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Mel Stottlemyre passes away at age 77

Stottlemyre was a long-time Mets pitching coach and an iconic New York sports figure.

Stottlemyer talks to Pettitte Photo by Brian Bahr/Getty Images

Long-time Mets pitching coach Mel Stottlemyre passed away on Monday at the age of 77. He served as the Mets’ pitching coach from 1984 to 1993 and oversaw the famous young pitching staff that helped deliver the franchise’s second World Series title in 1986.

Stottlemyre began his career on the other side of town with the Yankees, pitching eleven solid seasons in pinstripes before his retirement in 1974. He started coaching in 1977 as a roving instructor for the Mariners, and in 1984 he became the pitching coach for the Mets under Davey Johnson. Stottlemyre is credited for grooming a generation of great young Mets pitchers that included Dwight Gooden, Ron Darling, Sid Fernandez, Bob Ojeda, and David Cone. Darling and Gooden both released statements on the passing of their former pitching coach:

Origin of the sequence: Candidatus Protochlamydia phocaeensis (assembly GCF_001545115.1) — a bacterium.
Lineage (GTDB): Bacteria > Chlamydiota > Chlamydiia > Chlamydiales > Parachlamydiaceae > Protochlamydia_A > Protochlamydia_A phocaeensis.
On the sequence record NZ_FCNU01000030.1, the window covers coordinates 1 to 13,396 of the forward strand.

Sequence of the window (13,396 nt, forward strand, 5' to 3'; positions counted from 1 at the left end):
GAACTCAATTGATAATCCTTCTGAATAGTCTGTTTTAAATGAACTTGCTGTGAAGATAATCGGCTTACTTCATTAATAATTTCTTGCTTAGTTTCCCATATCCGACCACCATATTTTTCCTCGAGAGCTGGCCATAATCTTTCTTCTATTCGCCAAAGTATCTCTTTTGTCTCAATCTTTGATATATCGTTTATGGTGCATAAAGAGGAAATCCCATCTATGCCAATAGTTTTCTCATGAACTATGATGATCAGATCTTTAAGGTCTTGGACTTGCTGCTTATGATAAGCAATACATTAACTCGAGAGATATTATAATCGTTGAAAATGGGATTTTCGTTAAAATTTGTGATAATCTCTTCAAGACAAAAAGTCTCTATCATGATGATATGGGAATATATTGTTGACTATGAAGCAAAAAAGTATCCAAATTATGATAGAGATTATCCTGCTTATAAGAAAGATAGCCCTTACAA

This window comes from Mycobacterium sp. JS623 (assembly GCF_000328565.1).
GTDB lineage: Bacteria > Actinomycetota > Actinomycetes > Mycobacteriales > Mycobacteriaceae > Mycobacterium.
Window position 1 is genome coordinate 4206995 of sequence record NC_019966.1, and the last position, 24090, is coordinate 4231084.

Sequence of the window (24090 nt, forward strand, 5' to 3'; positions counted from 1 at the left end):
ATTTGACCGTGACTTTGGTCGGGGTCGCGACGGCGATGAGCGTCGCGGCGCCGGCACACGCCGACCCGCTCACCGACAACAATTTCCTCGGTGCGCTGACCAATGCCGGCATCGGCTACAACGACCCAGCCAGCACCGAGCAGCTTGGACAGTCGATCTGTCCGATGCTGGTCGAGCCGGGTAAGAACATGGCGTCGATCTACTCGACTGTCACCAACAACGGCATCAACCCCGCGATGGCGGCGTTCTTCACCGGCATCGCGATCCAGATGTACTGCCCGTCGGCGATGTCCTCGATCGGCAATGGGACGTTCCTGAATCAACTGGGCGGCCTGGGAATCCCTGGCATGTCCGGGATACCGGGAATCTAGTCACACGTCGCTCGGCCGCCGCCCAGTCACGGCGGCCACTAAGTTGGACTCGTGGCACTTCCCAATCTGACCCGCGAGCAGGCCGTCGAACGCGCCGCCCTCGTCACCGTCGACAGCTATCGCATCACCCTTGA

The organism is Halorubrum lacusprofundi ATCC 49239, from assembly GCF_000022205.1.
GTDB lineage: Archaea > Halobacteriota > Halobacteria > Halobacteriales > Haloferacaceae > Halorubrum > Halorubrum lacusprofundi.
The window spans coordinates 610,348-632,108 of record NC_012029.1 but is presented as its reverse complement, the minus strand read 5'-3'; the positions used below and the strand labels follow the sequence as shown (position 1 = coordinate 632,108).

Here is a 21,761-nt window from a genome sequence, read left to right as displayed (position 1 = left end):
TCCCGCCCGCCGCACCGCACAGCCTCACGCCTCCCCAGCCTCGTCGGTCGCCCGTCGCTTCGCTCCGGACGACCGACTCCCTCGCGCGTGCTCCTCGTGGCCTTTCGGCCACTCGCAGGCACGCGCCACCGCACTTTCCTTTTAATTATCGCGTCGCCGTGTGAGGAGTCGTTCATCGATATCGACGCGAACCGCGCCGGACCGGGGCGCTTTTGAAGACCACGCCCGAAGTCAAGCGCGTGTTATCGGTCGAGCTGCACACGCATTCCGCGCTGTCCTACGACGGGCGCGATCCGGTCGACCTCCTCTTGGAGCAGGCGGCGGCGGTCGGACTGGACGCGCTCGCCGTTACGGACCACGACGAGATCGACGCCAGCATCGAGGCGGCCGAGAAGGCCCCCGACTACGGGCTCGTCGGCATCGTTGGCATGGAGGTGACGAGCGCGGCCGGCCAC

After his ten-year stint as the Mets pitching coach, Stottlemyre was hired to be the pitching coach for the Yankees in 1996, reuniting him with Gooden and Cone. In Stottlemyre’s ten seasons there, he won four World Series and coached a pitching staff headlined by the likes of Andy Pettitte, Mike Mussina, Roger Clemens, Mariano Rivera, and Orlando Hernandez. He left the Yankees after the 2005 season and once again coached for Mariners in 2008, but he was dismissed after the one season and subsequently retired from coaching.

Stottlemyre passed due to complications of multiple myeloma. He was originally diagnosed with the illness in 2000 while still serving as the pitching coach for the Yankees. The cancer was in remission for several years before it reappeared again in 2011.